In the case of anal bleeding, the possibility of cancer must be suspected. The treatment of hemorrhoids and of cancer are different fundamentally. In the case of cancer, immediate and intensive cancer treatment must be taken. If the possibility of cancer is suspected in a patient presenting with anal bleeding and if it can be scheduled, an endoscopy will be performed on the day to check for the absence/presence of any lesion in the large intestine. Such patients are hoping that the diagnosis will be hemorrhoids, not colorectal cancer. It is the responsibility of the doctors to suspect cancer first and then rule out its possibility without hastily making a diagnosis of hemorrhoids.
"Anal bleeding" is the most common reason for visits to our hospital, and it is most important that patients suffering from repeated bleedings do not assume that the bleeding is from hemorrhoids and can be left untreated. This is because there may be a risk of “colorectal cancer.” Some patients visit our hospital for anal bleeding after having left it untreated for more than one year. This can be extremely dangerous. Caution must also be taken for sudden changes in the form of stools. If your stools become thinner or if you always have soft stools, such findings are also warning signs for colorectal cancer. Constipation may also be caused by colorectal cancer. If you notice any abnormalities, visit a hospital immediately. Although hemorrhoids can be cured, colorectal cancer is difficult to cure unless detected early.
The most serious condition associated with anal bleeding and anal pain is cancer. The anal canal, which is the lower end of the digestive tract, is very richly supplied with sensory nerves. Therefore, patients may feel even a slight pain around the anus. However, since there is no nerve to transmit pain inside the area beyond the border between the intestine and anus, the patient, not feeling pain, may not notice the development of hemorrhoids (piles). The rectal and perianal regions are said to be "the second heart" with active blood circulation, and even if a small cancer develops there, cancer cells will migrate to the brain, lungs, or surrounding lymph nodes through blood and lymph vessels. When physicians examine patients complaining of "anal pain," they always check for any signs of cancer. Keep in mind that "hemorrhoids do not result in fatality but cancer does."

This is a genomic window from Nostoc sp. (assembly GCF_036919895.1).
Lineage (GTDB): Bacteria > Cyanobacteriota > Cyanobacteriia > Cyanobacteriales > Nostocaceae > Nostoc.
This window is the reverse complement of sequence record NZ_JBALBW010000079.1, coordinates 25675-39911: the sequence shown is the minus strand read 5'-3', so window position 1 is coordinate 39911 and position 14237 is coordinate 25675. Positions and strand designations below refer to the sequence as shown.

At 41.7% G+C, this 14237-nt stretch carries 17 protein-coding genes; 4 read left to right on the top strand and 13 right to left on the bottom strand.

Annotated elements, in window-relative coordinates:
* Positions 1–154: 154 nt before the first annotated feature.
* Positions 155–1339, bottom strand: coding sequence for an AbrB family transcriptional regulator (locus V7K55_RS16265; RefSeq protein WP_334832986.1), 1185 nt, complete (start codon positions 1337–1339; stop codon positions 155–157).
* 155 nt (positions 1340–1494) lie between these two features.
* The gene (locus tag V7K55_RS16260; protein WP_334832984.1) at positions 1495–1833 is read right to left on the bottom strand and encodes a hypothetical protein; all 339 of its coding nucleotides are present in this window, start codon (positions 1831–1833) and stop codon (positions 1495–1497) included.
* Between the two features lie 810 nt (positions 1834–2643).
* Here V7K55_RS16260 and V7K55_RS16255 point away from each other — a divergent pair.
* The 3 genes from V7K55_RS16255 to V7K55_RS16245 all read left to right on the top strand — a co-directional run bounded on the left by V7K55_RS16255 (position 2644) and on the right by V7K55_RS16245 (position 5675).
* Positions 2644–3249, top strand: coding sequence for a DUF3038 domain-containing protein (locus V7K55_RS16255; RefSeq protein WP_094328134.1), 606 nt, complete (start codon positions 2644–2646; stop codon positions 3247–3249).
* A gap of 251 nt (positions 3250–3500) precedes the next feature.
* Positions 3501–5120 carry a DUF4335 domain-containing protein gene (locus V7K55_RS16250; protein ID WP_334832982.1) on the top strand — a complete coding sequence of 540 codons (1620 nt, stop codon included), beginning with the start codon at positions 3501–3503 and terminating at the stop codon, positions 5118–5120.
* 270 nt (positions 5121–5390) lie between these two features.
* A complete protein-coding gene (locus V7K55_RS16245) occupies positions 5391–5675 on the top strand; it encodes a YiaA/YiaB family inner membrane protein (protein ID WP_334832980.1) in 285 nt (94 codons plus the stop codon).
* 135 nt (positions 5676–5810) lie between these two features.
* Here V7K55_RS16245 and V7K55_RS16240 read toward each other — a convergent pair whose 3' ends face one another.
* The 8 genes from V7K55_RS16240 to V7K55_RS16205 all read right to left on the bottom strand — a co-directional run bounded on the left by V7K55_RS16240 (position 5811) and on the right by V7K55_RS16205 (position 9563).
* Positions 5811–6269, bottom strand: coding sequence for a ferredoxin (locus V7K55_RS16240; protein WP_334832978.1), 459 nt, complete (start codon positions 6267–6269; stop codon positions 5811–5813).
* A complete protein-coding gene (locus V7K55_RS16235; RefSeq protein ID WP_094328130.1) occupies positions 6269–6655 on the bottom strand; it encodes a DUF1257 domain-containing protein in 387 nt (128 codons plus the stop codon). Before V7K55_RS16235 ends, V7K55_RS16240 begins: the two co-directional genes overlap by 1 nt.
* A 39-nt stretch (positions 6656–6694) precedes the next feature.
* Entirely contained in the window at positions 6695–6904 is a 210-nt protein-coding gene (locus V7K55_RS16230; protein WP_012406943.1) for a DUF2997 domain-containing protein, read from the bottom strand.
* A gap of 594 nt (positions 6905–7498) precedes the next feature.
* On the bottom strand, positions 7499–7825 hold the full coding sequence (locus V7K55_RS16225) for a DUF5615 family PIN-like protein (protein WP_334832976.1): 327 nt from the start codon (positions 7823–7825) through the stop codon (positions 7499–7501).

Other than cancer, bowel diseases such as ulcerative colitis and Crohn's disease may also cause anal bleeding or pain. If you have anal bleeding, it is recommended that you promptly visit a hospital.
Anal bleeding and pain are symptoms to be treated immediately. Colonoscopy revealed polyps in more than 10% (about 13%) of patients scheduled to undergo surgery for hemorrhoids at our hospital. Cancer was found in 0.4% of patients, and there is a probability that cancer is found in 4 out of 1,000 patients. According to these statistics, it is recommended that patients with anal bleeding and pain visit a hospital, not assuming that their symptoms are due to hemorrhoids. Early-stage colorectal cancer can be resected by endoscopic excision, but may progress to advanced colorectal cancer if left untreated, necessitating laparotomy. Therefore, early cancer detection is important. Rectal cancer can be detected easily by digital examination, so digital examination is very important.